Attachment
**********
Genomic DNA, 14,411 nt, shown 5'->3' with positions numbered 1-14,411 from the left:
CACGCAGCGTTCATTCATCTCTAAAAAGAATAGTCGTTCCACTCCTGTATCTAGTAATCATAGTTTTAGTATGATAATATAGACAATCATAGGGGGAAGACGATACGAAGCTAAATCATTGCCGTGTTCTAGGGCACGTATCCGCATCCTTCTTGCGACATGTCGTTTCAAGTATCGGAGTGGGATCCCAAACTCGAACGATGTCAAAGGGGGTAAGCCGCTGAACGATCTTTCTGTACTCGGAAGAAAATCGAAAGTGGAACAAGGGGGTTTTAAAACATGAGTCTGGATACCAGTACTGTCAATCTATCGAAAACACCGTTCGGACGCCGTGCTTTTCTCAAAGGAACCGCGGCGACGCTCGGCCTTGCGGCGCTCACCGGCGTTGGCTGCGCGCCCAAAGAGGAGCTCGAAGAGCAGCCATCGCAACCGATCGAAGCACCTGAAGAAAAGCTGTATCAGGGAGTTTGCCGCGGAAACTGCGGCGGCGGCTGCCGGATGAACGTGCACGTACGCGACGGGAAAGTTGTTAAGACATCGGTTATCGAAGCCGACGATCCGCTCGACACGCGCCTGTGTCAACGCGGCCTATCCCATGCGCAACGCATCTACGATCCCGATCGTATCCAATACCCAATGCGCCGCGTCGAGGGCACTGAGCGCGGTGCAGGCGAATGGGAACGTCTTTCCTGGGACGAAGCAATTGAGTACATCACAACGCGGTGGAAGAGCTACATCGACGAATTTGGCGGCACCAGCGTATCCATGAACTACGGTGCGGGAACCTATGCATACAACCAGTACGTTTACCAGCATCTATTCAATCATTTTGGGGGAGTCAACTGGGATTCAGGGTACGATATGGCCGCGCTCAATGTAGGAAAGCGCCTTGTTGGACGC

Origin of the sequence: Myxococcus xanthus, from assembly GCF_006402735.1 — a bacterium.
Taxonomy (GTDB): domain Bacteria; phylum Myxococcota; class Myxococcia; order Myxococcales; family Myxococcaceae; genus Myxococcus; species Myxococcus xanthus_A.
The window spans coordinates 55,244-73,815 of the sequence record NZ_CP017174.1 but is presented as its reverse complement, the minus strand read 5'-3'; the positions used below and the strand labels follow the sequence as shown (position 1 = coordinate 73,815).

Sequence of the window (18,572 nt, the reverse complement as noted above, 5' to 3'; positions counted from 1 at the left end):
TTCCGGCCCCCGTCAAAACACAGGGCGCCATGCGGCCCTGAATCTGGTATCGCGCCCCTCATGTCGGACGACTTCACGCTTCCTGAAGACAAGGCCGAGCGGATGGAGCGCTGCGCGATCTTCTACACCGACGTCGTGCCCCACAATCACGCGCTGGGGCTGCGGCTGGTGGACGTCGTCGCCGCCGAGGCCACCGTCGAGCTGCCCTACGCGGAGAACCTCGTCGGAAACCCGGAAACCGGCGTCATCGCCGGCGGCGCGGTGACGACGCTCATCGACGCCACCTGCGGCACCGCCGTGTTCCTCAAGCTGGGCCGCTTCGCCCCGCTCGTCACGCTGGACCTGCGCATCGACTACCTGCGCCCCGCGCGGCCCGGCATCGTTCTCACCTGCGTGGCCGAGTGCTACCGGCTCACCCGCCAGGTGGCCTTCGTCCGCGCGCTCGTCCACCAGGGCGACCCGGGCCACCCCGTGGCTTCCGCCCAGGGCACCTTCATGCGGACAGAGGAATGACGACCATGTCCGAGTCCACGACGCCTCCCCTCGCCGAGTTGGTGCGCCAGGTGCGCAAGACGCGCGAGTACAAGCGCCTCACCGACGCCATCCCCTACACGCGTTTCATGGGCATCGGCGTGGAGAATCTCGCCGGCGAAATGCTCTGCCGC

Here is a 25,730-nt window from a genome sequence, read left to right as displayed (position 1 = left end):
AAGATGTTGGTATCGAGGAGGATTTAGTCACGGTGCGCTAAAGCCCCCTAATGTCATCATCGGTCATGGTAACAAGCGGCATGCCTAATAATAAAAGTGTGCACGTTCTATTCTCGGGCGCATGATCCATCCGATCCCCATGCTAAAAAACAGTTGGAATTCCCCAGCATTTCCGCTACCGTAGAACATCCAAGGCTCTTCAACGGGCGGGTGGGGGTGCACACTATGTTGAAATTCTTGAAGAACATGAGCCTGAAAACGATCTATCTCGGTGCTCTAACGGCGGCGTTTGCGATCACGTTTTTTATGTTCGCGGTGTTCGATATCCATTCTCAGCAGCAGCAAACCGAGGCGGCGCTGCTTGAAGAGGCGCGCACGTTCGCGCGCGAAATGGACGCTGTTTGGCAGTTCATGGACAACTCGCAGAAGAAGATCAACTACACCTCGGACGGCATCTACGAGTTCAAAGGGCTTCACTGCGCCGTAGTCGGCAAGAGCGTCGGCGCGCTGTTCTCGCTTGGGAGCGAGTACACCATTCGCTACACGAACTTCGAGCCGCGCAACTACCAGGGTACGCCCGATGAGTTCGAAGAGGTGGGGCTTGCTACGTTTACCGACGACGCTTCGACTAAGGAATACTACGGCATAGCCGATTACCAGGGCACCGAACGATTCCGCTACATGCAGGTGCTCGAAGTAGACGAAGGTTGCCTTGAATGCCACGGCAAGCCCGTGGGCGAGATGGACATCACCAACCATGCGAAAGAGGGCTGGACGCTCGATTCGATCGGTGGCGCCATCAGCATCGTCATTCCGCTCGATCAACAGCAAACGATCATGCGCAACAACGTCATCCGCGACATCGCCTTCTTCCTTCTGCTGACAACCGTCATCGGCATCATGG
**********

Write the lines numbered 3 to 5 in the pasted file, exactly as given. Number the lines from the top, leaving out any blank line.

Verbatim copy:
Origin of the sequence: Myxococcus xanthus, from assembly GCF_006402735.1 — a bacterium.
Taxonomy (GTDB): domain Bacteria; phylum Myxococcota; class Myxococcia; order Myxococcales; family Myxococcaceae; genus Myxococcus; species Myxococcus xanthus_A.
The window spans coordinates 55,244-73,815 of the sequence record NZ_CP017174.1 but is presented as its reverse complement, the minus strand read 5'-3'; the positions used below and the strand labels follow the sequence as shown (position 1 = coordinate 73,815).